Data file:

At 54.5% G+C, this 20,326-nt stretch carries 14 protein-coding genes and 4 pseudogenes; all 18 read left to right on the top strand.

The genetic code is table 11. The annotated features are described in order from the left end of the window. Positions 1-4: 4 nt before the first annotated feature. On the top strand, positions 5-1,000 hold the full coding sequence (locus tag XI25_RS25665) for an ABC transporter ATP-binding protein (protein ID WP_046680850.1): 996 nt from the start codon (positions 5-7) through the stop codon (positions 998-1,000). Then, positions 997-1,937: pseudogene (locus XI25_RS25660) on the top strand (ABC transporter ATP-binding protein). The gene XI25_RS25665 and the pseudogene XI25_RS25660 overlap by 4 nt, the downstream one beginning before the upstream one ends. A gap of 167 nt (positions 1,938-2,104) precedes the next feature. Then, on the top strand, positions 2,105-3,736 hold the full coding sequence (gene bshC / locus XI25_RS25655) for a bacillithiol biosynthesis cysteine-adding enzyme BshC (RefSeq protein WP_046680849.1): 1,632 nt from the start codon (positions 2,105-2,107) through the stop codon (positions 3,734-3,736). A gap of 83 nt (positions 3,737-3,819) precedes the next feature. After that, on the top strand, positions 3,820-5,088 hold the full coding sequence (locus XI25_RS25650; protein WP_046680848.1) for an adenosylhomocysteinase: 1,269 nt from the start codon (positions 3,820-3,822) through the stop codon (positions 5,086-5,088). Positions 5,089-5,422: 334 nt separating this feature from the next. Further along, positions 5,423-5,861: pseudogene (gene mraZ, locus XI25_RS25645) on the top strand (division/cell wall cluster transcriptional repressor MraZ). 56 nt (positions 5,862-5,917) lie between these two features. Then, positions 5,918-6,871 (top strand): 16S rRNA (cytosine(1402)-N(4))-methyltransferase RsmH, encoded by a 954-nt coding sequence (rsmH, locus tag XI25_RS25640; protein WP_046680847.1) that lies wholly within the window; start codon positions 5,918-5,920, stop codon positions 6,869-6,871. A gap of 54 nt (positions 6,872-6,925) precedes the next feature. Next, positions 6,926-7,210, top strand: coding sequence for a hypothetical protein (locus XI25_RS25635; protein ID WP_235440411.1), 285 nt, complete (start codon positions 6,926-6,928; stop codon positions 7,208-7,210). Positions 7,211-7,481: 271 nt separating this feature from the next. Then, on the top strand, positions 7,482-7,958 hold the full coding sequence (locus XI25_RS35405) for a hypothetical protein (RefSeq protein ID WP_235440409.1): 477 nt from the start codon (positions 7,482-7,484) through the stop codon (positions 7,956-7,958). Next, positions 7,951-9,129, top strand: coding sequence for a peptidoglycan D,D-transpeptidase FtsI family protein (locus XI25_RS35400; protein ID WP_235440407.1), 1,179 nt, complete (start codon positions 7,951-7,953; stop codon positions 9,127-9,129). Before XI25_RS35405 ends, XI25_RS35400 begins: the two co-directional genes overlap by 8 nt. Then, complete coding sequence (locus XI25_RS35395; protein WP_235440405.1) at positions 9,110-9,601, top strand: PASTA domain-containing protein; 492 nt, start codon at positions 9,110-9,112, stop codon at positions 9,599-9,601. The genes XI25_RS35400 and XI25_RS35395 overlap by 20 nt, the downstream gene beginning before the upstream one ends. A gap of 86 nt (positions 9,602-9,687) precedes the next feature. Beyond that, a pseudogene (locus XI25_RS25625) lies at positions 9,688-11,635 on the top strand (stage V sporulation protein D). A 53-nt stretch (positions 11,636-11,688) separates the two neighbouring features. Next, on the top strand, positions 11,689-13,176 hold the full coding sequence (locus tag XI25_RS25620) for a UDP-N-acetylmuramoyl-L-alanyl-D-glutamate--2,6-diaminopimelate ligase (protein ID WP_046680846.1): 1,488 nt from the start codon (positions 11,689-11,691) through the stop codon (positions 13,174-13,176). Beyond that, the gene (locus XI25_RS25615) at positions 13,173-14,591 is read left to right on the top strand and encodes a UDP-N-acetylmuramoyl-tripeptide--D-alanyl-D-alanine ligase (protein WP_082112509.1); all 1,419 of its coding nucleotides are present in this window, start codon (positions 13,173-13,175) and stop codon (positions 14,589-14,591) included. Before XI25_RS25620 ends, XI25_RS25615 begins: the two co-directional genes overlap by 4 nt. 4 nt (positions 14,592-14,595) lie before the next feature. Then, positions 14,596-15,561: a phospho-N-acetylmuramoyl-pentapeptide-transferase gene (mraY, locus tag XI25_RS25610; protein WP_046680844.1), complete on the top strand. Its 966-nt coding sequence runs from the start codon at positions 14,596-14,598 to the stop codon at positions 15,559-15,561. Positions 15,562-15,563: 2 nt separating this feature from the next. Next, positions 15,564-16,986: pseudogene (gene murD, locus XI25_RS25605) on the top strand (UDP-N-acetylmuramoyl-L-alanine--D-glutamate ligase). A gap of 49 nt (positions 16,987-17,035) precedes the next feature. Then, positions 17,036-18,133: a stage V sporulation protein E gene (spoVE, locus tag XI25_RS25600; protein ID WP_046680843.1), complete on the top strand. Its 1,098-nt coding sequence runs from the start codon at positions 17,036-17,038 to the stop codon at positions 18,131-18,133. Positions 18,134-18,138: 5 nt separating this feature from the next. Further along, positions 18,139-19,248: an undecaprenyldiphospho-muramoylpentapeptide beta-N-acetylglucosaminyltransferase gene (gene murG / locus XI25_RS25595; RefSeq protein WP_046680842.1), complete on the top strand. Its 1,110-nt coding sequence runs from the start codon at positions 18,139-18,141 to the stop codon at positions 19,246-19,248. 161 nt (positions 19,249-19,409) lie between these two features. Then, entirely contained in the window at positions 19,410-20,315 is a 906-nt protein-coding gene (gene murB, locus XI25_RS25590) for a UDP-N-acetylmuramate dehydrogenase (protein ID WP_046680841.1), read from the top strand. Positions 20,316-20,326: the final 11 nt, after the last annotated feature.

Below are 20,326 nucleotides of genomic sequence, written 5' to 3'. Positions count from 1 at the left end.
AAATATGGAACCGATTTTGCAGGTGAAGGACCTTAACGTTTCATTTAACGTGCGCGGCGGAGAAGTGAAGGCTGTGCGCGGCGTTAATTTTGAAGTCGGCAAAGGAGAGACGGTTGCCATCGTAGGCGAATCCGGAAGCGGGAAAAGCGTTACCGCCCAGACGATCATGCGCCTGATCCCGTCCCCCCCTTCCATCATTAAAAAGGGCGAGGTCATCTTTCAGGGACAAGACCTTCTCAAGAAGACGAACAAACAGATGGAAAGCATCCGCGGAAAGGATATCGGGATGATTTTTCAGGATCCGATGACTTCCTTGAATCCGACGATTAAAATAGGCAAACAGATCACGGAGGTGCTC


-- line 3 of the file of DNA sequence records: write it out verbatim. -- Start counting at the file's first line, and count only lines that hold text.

Below are 20,326 nucleotides of genomic sequence, written 5' to 3'. Positions count from 1 at the left end.